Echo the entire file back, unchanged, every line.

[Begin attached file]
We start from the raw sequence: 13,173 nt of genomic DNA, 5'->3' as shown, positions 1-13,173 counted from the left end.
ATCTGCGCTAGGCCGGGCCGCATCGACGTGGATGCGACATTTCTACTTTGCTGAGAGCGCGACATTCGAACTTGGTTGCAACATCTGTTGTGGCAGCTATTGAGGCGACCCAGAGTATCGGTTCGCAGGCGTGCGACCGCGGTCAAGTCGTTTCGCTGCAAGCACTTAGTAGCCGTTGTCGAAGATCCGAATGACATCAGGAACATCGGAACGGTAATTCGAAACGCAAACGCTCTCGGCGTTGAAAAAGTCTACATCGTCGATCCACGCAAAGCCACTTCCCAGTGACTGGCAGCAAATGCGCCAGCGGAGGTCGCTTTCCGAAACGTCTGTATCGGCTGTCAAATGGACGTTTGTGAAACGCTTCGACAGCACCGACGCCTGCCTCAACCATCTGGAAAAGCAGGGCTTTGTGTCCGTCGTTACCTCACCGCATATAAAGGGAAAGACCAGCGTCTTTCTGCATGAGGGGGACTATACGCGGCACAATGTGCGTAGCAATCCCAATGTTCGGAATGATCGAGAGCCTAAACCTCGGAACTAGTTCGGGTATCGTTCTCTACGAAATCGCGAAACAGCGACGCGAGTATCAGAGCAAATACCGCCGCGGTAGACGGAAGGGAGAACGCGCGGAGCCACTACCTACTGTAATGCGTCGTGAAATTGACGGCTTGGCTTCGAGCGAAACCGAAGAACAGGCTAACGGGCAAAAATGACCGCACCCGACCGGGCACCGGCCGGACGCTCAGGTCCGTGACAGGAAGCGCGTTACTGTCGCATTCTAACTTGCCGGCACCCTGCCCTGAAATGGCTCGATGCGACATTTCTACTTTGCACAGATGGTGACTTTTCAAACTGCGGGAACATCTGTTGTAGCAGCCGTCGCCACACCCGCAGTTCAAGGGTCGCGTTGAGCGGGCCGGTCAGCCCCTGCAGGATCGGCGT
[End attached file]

We start from the raw sequence: 13,173 nt of genomic DNA, 5'->3' as shown, positions 1-13,173 counted from the left end.
ATCTGCGCTAGGCCGGGCCGCATCGACGTGGATGCGACATTTCTACTTTGCTGAGAGCGCGACATTCGAACTTGGTTGCAACATCTGTTGTGGCAGCTATTGAGGCGACCCAGAGTATCGGTTCGCAGGCGTGCGACCGCGGTCAAGTCGTTTCGCTGCAAGCACTTAGTAGCCGTTGTCGAAGATCCGAATGACATCAGGAACATCGGAACGGTAATTCGAAACGCAAACGCTCTCGGCGTTGAAAAAGTCTACATCGTCGATCCACGCAAAGCCACTTCCCAGTGACTGGCAGCAAATGCGCCAGCGGAGGTCGCTTTCCGAAACGTCTGTATCGGCTGTCAAATGGACGTTTGTGAAACGCTTCGACAGCACCGACGCCTGCCTCAACCATCTGGAAAAGCAGGGCTTTGTGTCCGTCGTTACCTCACCGCATATAAAGGGAAAGACCAGCGTCTTTCTGCATGAGGGGGACTATACGCGGCACAATGTGCGTAGCAATCCCAATGTTCGGAATGATCGAGAGCCTAAACCTCGGAACTAGTTCGGGTATCGTTCTCTACGAAATCGCGAAACAGCGACGCGAGTATCAGAGCAAATACCGCCGCGGTAGACGGAAGGGAGAACGCGCGGAGCCACTACCTACTGTAATGCGTCGTGAAATTGACGGCTTGGCTTCGAGCGAAACCGAAGAACAGGCTAACGGGCAAAAATGACCGCACCCGACCGGGCACCGGCCGGACGCTCAGGTCCGTGACAGGAAGCGCGTTACTGTCGCATTCTAACTTGCCGGCACCCTGCCCTGAAATGGCTCGATGCGACATTTCTACTTTGCACAGATGGTGACTTTTCAAACTGCGGGAACATCTGTTGTAGCAGCCGTCGCCACACCCGCAGTTCAAGGGTCGCGTTGAGCGGGCCGGTCAGCCCCTGCAGGATCGGCGT